The challenge of raising a fan base also stems from the difficulty of getting through to the fans because of the high number of musicians looking for their attention. Remember, music is not the only input an average music fan receives. It is a constant struggle to keep looking for an appropriate means to find and maintain a fan base.
Responses to the Problems Facing the Music Industry
In order to address the issues facing music, it is important to have certain things in mind. First, there is need to recognize that a successful music career depends on the soundness of the business strategy used to distribute it. The musician needs a source of income, and the most efficient way of making a living is through the music.
A successful musical career requires dedication and focus, which a part time hobby just cannot allow. Secondly, music is essentially an art form. Therefore, the commercial aspects of music do not have the last word on the success of music.
The intrinsic appreciation of music by enthusiasts transcends the challenges that modern music must deal with. In this sense, the technological challenges music faces cannot kill music. However, every musician must find a way of overcoming these challenges.
Using Piracy to Advantage
While piracy imputes illicit gain on the part of the commercial pirate, some concession on the part of the musicians can reduce the impact that piracy has on their careers. For instance, a musician can decide to use pirate networks to build publicity and to grow their fan base.
After all, it is the demand for the music by their fans that makes the music pirates find it attractive to make illicit copies. Even better, if the perceived losses in revenue by the distribution of illicit copies do not outweigh the benefits from the resulting publicity, then it may make sense for a musician to allow their music to pass through pirate channels.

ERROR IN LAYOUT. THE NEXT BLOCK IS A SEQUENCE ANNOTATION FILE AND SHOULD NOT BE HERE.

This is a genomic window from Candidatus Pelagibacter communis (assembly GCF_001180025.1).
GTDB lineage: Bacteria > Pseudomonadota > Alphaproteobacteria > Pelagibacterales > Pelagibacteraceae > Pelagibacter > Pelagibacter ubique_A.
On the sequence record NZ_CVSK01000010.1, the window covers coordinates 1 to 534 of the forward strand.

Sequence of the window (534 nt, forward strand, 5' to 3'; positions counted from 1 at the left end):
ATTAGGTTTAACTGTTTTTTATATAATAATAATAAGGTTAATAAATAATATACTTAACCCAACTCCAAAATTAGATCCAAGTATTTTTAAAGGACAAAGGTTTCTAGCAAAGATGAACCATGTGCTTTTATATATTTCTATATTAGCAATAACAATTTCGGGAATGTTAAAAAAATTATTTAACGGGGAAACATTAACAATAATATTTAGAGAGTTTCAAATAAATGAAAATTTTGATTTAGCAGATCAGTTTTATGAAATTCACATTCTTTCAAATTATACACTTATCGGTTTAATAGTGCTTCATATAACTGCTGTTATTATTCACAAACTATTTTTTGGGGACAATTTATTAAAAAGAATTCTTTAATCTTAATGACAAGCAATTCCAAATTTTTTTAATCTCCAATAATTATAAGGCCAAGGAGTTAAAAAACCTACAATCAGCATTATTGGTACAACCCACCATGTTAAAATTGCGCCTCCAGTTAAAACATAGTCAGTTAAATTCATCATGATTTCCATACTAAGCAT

Another safe way of avoiding pirate channels can be the use a business model that does not rely on the digital copies for success. This can include the sale of merchandize to raise funds for the music. If fans know that a musician does not sell their music but instead uses merchandise to pay for its production, they will be supportive of the efforts.
The other way to beat piracy is to release music free of charge for personal use but to position the music as a product for licensing. If the song is popular, them someone will want to use it for their promotional campaigns.
This model will make it easy for the musician to monitor commercial uses of their music and to make money from royalties. Giving out the music without cost will also make the music available to many people thereby growing the fan base.
“Live Music” Tag to Mitigate Software Threat
The threat posed by software will be very difficult to beat. Music lovers are listening to more and more computer generated music that it is only a matter of time before music from real instruments becomes odd. The only way to ensure that the taste for music made from real instruments remains is by providing opportunities for the fans to listen to live band music.
It is possible to use concerts for this purpose. Another method would be to add the label, “made from real Instruments” to such productions to differentiate the music from the rest. This approach will likely create a market niche for music lovers who value the art of making music from real instruments.
Education that File Sharing Constitutes Piracy
After establishing a fan base, it may be necessary to educate fans on the fact that file sharing is as bad as piracy. While a fan does not derive economic value from the copies they share, they deny the musician potential revenue when they share musical files with their friends.